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2008/09 Undergraduate Module Catalogue

SLSP1130 Social Welfare and Social Change

20 creditsClass Size: 550

Module manager: Dr Simon Prideaux
Email: s.j.prideaux@leeds.ac.uk

Taught: Semester 1 (Sep to Jan) View Timetable

Year running 2008/09

Module replaces

SLSP1042 Analysing the Development of Welfare

This module is approved as an Elective

Module summary

Social Welfare and Social Change provides an essential background for learning and thinking about contemporary social policy and institutions. This module explores the social, political, economic and cultural influences that have shaped the post-war welfare state. It shows how the 'Classic Welfare State' of the 1940s rested upon assumptions about the nature of the family, of work and of nationhood that proved to be false. The welfare state was further undermined by a decline in popular deference to professional authority and, crucially, by ideological critiques of the post-war settlement. The module examines these critiques and the work of some of the thinkers upon which they drew. The so-called 'Thatcherite' and 'New Labour' welfare settlements are examined in this context, and the differences and commonalities between them are explored.Students without an A level in Social Sciences are at no disadvantage. Contact: Dr Simon Prideaux S.J.Prideaux@leeds.ac.uk or undergradsociologysocialpolicy@leeds.ac.uk

Objectives

On successful completion of this module students will be able to: demonstrate knowledge of key events in the development of welfare provision in Britain since 1945. They will understand the impact upon welfare provision of changing political ideologies, of changes in family structure and patterns of partnering and parenting, of changes in the nature of work and the level of unemployment, of changing understandings of national identity, and of changes in the authority and status of welfare professionals. They will be able to evaluate the role of political and social movements, and of popular attitudes towards welfare and welfare claimants. They will be able to: make written and oral presentations on topics in these fields of study which are cogent, coherent, and logically structured, undertake independent research within the structure of a guided and indicative reading list.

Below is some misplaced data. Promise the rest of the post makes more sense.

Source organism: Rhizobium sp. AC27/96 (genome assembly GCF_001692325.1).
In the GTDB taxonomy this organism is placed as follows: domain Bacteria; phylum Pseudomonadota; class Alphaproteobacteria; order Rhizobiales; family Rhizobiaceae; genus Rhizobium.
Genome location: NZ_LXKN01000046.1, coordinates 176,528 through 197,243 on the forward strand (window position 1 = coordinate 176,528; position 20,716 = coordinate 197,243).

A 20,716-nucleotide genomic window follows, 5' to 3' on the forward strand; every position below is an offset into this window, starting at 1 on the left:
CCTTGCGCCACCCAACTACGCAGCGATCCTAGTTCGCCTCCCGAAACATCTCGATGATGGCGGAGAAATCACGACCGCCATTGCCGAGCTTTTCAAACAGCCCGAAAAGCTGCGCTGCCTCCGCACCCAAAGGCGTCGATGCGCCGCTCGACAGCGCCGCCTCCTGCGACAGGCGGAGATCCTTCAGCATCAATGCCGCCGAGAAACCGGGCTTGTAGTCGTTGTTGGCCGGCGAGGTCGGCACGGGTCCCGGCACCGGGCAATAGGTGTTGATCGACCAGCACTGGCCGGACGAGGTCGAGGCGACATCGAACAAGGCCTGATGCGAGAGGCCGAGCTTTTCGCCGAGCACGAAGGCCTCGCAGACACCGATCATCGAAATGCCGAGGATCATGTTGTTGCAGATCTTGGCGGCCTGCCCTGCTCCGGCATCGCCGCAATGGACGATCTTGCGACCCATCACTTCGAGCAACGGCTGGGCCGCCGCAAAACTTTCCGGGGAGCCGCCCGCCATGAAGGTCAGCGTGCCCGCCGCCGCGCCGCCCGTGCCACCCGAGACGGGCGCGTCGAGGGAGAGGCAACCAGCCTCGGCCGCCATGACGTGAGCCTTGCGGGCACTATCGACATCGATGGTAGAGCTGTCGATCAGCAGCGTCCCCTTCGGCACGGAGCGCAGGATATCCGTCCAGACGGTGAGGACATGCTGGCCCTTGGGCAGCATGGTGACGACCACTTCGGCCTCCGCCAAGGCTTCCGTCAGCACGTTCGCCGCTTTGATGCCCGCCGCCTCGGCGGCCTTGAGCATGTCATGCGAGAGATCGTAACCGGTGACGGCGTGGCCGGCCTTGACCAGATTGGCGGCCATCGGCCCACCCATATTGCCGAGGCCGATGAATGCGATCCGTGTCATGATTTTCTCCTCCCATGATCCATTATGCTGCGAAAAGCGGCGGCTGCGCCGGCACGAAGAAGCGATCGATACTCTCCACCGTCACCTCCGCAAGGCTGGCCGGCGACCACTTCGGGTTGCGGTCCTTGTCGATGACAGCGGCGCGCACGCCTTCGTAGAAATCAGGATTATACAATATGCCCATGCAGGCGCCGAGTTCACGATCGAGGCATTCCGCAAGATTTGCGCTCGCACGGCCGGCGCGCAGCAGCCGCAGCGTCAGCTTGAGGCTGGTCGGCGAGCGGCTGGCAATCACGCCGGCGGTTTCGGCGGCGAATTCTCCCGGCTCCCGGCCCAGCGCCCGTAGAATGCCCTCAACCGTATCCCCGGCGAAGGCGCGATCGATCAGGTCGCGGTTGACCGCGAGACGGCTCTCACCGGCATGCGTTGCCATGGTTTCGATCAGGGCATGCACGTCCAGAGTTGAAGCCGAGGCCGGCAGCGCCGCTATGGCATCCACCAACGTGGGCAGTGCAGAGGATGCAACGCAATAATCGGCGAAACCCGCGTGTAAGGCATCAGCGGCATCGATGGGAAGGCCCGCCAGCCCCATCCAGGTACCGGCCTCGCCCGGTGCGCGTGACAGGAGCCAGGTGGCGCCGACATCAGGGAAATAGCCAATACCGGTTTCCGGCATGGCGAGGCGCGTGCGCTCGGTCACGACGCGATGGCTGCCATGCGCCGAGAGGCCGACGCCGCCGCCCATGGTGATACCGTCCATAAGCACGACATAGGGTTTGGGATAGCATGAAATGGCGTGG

Skills outcomes
Written skills, learning skills, IT skills, presentational skills.Written skills, learning skills, IT skills, presentational skills.


Syllabus

This module explores the social, political, economic and cultural influences that have shaped the post-war welfare state. It shows how the 'Classic Welfare State' of the 1940s rested upon assumptions about the nature of the family, of work and of nationhood that proved to be false. The welfare state was further undermined by a decline in popular deference to professional authority and, crucially, by ideological critiques of the post-war settlement. The module examines these critiques and the work of some of the thinkers upon which they drew. The so-called 'Thatcherite' and 'New Labour' welfare settlements are examined in this context, and the differences and commonalities between them are explored.

Teaching methods

Due to COVID-19, teaching and assessment activities are being kept under review - see module enrolment pages for information

Delivery typeNumberLength hoursStudent hours
Lecture111.0011.00
Tutorial101.0010.00
Private study hours179.00
Total Contact hours21.00
Total hours (100hr per 10 credits)200.00

Private study

Essay and exam: 100 hours;
Reading for lectures: 40 hours;
Preparation for tutorials: 40 hours.

Opportunities for Formative Feedback

Attendance and presentations.

Methods of assessment

Due to COVID-19, teaching and assessment activities are being kept under review - see module enrolment pages for information


Coursework
Assessment typeNotes% of formal assessment
Essay2,000 words50.00
Total percentage (Assessment Coursework)50.00

Normally resits will be assessed by the same methodology as the first attempt, unless otherwise stated


Exams
Exam typeExam duration% of formal assessment
Standard exam (closed essays, MCQs etc)2 hr 00 mins50.00
Total percentage (Assessment Exams)50.00

Normally resits will be assessed by the same methodology as the first attempt, unless otherwise stated

Reading list

The reading list is available from the Library website

Last updated: 18/01/2010

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